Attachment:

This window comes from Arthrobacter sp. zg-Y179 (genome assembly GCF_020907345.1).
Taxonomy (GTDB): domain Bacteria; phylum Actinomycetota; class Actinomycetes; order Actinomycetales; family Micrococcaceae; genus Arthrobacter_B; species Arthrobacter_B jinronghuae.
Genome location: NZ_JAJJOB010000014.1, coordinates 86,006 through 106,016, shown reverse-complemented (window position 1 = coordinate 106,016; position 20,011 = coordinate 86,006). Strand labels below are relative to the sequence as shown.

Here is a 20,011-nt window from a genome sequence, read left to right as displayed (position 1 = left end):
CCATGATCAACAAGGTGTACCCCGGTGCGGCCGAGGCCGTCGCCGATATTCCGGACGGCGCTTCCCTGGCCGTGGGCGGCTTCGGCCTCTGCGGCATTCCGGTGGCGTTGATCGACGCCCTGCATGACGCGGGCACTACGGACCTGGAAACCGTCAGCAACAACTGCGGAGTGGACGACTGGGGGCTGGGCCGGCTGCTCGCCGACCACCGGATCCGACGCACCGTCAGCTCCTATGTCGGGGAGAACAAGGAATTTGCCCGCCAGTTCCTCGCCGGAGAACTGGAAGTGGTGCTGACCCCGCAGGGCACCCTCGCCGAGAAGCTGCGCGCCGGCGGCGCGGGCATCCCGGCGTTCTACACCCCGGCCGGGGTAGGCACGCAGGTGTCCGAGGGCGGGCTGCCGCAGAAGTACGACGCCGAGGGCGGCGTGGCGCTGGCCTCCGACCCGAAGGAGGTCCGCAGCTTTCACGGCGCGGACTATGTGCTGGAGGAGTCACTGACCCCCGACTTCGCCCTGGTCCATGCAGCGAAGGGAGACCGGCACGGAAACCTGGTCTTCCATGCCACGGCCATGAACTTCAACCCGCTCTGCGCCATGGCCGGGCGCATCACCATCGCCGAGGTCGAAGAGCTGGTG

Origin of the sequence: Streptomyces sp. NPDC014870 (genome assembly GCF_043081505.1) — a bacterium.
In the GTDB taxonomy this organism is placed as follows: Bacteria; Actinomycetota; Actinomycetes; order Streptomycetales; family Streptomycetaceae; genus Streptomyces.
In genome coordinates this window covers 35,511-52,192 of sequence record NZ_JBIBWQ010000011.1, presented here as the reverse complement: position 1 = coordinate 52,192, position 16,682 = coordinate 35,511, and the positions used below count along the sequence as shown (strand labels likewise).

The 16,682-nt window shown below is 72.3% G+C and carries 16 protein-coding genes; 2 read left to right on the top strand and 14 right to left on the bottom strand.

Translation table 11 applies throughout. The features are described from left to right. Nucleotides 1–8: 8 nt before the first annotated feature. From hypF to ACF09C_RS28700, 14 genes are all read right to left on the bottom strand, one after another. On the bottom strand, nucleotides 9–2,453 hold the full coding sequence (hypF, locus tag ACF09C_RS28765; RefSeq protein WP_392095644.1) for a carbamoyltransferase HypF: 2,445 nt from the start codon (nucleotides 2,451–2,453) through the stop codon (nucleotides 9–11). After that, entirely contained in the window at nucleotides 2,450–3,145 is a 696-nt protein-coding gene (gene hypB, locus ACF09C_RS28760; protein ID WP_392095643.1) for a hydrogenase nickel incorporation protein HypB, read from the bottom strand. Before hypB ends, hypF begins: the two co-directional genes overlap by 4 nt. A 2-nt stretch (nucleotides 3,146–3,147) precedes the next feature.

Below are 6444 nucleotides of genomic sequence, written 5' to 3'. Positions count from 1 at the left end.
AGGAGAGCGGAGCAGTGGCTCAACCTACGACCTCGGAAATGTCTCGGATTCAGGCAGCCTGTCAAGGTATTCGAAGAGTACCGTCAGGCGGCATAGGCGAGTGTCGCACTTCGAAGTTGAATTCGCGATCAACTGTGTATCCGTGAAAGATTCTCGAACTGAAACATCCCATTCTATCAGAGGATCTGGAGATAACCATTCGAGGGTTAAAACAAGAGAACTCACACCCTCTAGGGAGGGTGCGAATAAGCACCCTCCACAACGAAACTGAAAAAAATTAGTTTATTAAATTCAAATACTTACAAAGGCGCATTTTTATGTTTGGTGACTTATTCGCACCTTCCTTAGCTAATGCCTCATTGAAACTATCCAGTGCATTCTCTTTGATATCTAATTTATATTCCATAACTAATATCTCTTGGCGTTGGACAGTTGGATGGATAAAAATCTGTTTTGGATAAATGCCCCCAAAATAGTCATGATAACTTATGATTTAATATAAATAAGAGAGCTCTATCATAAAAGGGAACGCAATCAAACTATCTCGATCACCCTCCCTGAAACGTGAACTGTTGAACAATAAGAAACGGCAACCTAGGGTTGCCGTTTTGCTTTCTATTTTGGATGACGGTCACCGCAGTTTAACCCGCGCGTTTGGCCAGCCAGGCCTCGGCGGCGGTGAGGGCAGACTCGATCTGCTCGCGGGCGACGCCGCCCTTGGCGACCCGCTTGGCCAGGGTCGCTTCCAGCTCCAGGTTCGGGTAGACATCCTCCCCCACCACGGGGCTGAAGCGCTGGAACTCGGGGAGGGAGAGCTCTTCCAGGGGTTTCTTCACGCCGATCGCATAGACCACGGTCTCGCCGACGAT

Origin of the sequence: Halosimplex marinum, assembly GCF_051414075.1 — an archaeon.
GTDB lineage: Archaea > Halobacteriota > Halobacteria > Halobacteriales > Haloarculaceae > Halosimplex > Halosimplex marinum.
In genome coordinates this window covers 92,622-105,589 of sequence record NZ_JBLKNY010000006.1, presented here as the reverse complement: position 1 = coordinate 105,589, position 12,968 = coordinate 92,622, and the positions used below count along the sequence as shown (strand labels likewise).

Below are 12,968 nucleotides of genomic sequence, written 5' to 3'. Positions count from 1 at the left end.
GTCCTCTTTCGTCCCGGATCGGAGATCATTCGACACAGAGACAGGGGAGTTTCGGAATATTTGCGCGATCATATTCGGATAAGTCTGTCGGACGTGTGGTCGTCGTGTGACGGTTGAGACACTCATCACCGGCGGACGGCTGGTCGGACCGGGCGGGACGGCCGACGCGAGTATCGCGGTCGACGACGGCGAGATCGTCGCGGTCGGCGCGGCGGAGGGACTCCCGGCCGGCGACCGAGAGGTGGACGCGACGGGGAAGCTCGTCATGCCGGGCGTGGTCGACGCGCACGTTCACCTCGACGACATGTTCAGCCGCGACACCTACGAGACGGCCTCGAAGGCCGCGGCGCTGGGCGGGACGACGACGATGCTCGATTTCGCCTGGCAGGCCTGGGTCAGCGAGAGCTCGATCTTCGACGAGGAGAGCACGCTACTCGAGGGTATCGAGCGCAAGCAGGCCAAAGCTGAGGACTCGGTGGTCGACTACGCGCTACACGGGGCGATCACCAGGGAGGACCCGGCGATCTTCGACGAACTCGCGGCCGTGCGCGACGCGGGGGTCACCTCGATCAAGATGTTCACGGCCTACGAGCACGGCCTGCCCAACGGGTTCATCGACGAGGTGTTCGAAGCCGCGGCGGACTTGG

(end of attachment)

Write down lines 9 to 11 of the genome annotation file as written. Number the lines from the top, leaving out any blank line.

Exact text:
The 16,682-nt window shown below is 72.3% G+C and carries 16 protein-coding genes; 2 read left to right on the top strand and 14 right to left on the bottom strand.

Translation table 11 applies throughout. The features are described from left to right. Nucleotides 1–8: 8 nt before the first annotated feature. From hypF to ACF09C_RS28700, 14 genes are all read right to left on the bottom strand, one after another. On the bottom strand, nucleotides 9–2,453 hold the full coding sequence (hypF, locus tag ACF09C_RS28765; RefSeq protein WP_392095644.1) for a carbamoyltransferase HypF: 2,445 nt from the start codon (nucleotides 2,451–2,453) through the stop codon (nucleotides 9–11). After that, entirely contained in the window at nucleotides 2,450–3,145 is a 696-nt protein-coding gene (gene hypB, locus ACF09C_RS28760; protein ID WP_392095643.1) for a hydrogenase nickel incorporation protein HypB, read from the bottom strand. Before hypB ends, hypF begins: the two co-directional genes overlap by 4 nt. A 2-nt stretch (nucleotides 3,146–3,147) precedes the next feature.

Below are 6444 nucleotides of genomic sequence, written 5' to 3'. Positions count from 1 at the left end.